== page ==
Message withdrawn at poster's request.

Montybojangles Sun 28-Jul-13 15:07:47

If it were a Rottweiler would they have the same attitude to it's aggression?

Just because it's a smaller, cuter dog doesn't mean it's any less in need of training.

Get a dog crate for them, if they come to yours or you to theirs, they need to put the dog in it. Or they train it.

KingRollo Sun 28-Jul-13 15:10:46

Message withdrawn at poster's request.

Beastofburden Sun 28-Jul-13 15:14:47

Get another babysitter. They need to realise that the dog will get in the way of their relationship with their gc.

Sounds as if PIL dominates both is wife and his son, you may have to persevere a bit here.

VivaLeBeaver Sun 28-Jul-13 15:15:25


I have a dog which sounds very much like your pPIL dog.

I am training mine but its not working much! However if we're out where there's people about then he's muzzled. If people come to our house then he's muzzled and on his lead. We have tried crating him but he's not keen on the crate.

Dackyduddles Sun 28-Jul-13 15:17:38

Quite simply most dog attacks are by known animals in family situations. Google dog attacks and you will see what I mean. It's not worth becoming front page news is it?

Yanbu. Don't do it.

Quaffle Sun 28-Jul-13 15:26:25

YANBU at all.

YABU to allow your DD to "touch and stroke your dog not very gently". The fact the dog is tolerant is absolutely no excuse. One day the dog won't tolerate it and you'll only have yourselves to blame.

KingRollo Sun 28-Jul-13 15:30:55

Message withdrawn at poster's request.

MoominsYonisAreScary Sun 28-Jul-13 15:41:34

Ds2 was bitten by a dog in a local beer garden, his am was carrying him past and it ran out from under the table and bit his leg.

I told it's owner he should take it home and not have it out in noisy public places, it was obviously anxious and stressed by all the noise

Don't go round and don't let it in your house

Solopower1 Sun 28-Jul-13 15:51:43

YNBU at all! I wouldn't leave PILs, plus dog plus baby, alone together.

I've also noticed that so many of these dog attacks do tend to happen in grandparents' houses. I sometimes wonder if it's about more than the dog. Maybe something to do with accepting you as parents in your own right and not just their children any more?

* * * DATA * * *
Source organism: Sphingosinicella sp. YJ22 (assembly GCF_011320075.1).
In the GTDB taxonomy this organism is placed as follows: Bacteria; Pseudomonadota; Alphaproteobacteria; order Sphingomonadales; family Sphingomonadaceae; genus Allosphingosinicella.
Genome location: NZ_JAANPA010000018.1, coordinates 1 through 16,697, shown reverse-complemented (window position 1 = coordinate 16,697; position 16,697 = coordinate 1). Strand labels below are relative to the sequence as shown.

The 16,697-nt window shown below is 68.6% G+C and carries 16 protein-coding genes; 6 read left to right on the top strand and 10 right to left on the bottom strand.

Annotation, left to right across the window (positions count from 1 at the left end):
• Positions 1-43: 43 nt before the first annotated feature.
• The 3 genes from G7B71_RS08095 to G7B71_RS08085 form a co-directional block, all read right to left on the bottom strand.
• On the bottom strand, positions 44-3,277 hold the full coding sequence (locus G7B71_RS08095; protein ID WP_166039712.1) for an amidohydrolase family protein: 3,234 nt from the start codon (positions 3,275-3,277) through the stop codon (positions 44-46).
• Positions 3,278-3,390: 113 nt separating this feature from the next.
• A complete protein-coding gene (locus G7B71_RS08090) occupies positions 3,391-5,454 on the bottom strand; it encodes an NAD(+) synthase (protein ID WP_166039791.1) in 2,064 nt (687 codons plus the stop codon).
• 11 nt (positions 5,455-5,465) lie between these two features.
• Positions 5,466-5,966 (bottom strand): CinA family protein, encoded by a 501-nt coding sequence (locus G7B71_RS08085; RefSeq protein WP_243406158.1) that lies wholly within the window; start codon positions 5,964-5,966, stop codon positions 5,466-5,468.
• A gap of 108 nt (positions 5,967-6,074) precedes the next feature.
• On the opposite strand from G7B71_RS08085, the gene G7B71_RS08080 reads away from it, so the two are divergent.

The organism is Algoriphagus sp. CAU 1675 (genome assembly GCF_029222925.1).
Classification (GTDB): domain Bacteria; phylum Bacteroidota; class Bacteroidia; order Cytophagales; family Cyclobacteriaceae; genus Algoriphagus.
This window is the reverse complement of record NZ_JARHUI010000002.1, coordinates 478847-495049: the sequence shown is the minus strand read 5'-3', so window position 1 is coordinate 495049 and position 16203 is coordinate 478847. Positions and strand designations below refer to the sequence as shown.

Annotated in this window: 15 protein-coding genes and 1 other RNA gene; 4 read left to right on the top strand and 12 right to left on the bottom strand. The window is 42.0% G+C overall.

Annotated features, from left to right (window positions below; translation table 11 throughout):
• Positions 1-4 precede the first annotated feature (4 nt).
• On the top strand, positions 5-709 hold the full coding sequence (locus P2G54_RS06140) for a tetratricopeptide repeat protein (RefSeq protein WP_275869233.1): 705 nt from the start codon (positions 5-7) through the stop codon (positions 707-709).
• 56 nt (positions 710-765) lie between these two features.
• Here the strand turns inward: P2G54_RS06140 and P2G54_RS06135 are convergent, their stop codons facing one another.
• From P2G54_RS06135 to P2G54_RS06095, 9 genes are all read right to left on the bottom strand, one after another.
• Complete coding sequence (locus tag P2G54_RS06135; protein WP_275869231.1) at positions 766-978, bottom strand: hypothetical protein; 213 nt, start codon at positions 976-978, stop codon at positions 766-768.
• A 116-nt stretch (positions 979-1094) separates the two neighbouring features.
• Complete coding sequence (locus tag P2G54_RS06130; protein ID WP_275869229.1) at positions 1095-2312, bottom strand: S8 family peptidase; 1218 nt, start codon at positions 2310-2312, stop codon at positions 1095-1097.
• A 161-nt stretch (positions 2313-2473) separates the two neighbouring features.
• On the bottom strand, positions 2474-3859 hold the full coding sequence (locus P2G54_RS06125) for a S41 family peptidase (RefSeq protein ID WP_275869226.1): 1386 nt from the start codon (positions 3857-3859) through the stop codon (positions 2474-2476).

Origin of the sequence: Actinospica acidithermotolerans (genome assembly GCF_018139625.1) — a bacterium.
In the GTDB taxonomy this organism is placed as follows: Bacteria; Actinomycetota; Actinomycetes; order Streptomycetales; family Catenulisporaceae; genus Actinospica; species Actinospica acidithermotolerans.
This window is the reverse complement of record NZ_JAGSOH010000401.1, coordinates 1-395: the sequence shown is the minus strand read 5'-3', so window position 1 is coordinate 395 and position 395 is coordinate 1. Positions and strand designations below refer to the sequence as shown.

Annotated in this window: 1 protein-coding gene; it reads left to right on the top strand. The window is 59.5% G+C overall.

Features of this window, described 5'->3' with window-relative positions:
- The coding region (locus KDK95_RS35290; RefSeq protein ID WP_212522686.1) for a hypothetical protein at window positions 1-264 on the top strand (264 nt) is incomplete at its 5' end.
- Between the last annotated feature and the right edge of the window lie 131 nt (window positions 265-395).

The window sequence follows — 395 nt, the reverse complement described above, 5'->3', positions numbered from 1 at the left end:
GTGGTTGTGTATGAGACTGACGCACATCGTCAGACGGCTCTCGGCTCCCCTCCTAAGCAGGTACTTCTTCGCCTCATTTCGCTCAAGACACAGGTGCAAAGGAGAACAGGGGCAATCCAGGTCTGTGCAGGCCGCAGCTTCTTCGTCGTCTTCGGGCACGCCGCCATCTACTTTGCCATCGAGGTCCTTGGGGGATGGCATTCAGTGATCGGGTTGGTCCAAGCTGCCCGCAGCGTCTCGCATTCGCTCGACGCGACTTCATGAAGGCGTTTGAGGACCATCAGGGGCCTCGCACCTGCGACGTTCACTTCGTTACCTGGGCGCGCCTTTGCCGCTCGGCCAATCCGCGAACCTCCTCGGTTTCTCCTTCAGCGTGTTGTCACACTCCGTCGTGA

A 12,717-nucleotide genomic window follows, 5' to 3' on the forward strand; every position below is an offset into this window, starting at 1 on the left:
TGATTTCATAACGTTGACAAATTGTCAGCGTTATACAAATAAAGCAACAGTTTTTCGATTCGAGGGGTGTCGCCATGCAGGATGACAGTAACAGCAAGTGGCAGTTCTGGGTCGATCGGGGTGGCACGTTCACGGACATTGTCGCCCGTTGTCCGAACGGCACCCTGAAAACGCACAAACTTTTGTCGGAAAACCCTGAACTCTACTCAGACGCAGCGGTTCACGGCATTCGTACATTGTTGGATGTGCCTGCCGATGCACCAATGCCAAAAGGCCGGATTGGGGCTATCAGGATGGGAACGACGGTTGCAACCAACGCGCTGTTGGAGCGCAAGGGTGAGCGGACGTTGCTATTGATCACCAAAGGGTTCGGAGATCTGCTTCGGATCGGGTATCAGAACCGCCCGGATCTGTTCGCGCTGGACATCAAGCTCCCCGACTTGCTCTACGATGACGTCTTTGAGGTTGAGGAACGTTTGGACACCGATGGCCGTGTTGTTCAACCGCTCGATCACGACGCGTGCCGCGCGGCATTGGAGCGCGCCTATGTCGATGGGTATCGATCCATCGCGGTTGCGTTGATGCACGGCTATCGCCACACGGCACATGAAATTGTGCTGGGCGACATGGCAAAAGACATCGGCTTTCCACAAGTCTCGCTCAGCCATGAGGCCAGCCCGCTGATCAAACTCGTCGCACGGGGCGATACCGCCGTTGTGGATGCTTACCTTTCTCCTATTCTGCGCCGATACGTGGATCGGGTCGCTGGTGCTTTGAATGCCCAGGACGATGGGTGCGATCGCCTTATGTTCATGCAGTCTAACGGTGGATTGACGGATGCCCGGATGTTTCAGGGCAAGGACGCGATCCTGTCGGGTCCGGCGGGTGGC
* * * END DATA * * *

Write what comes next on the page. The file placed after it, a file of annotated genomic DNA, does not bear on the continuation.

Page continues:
As a (fairly new) gp myself, I have caught myself thinking along the lines of 'I know best' but I always stamp on it. I don't know best when it comes to someone else's children!

I have also realised that my famous 'instincts', which saved my own kids from so many accidents, major and minor, do not work automatically with my grand children - not until I have spent several days with them, at least. Also, I am simply not as able to move fast enough to whip a toddler out of danger as I used to be.

So YANBU for all those reasons. But I would not refuse to see your child's gps, just make sure you are inches behind DD at all times. Not very restful for you, but totally unavoidable, imo, if you decide to go the route of non-confrontation.

I wish, as I always do in these cases, that the adult whose parents these are would confront the issue.

KingRollo Sun 28-Jul-13 16:02:00

Message withdrawn at poster's request.

Solopower1 Sun 28-Jul-13 16:12:16

Hope it all goes well for you, and that you continue to get on well with your PILs. smile

Dorris83 Sun 28-Jul-13 16:37:17

YANBU this must be a very frustrating situation as it doesn't sound like your DH or PILs are taking your concerns seriously.

I think the pp who said that you need to be hard line and factual with them are correct.

There is no being polite or conciliatory when it concerns the safety of your baby so you will have to stop going over until they will control the dog.

Honestly I don't think any amount of dog training will mean that you will feel more comfortable about having your DD there. PILs need to create a solution where the dog is shut away or in a crate when DD is visiting, or you can't visit... Simple as that.

Sorry kingrollo it's not a good situation.

MikeOxard Sun 28-Jul-13 17:20:03

You're mad to consider leaving your baby with them. Don't visit them and don't allow the dog to visit you. If it causes a big fight, that's a fight worth having - clearly your baby is at risk.

Whothefuckfarted Sun 28-Jul-13 17:30:38